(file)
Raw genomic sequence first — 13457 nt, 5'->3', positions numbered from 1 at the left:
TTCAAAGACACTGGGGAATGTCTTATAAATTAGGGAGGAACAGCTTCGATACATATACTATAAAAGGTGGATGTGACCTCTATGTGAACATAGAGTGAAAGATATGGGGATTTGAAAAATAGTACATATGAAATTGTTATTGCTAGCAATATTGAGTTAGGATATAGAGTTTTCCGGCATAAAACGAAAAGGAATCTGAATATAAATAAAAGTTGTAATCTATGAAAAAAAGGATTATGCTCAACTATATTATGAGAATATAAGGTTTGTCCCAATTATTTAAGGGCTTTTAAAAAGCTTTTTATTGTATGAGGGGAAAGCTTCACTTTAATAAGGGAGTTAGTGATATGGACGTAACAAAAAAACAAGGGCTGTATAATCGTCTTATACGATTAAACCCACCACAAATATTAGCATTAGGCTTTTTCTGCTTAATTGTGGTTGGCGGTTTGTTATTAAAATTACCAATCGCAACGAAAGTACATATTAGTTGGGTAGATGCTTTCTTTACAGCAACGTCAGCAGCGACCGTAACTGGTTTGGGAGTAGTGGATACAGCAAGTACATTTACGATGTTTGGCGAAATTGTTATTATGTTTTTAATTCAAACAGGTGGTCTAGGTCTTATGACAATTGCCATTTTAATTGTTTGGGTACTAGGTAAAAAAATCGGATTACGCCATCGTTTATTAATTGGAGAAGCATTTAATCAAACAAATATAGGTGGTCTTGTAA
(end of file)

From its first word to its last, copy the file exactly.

Raw genomic sequence first — 13457 nt, 5'->3', positions numbered from 1 at the left:
TTCAAAGACACTGGGGAATGTCTTATAAATTAGGGAGGAACAGCTTCGATACATATACTATAAAAGGTGGATGTGACCTCTATGTGAACATAGAGTGAAAGATATGGGGATTTGAAAAATAGTACATATGAAATTGTTATTGCTAGCAATATTGAGTTAGGATATAGAGTTTTCCGGCATAAAACGAAAAGGAATCTGAATATAAATAAAAGTTGTAATCTATGAAAAAAAGGATTATGCTCAACTATATTATGAGAATATAAGGTTTGTCCCAATTATTTAAGGGCTTTTAAAAAGCTTTTTATTGTATGAGGGGAAAGCTTCACTTTAATAAGGGAGTTAGTGATATGGACGTAACAAAAAAACAAGGGCTGTATAATCGTCTTATACGATTAAACCCACCACAAATATTAGCATTAGGCTTTTTCTGCTTAATTGTGGTTGGCGGTTTGTTATTAAAATTACCAATCGCAACGAAAGTACATATTAGTTGGGTAGATGCTTTCTTTACAGCAACGTCAGCAGCGACCGTAACTGGTTTGGGAGTAGTGGATACAGCAAGTACATTTACGATGTTTGGCGAAATTGTTATTATGTTTTTAATTCAAACAGGTGGTCTAGGTCTTATGACAATTGCCATTTTAATTGTTTGGGTACTAGGTAAAAAAATCGGATTACGCCATCGTTTATTAATTGGAGAAGCATTTAATCAAACAAATATAGGTGGTCTTGTAA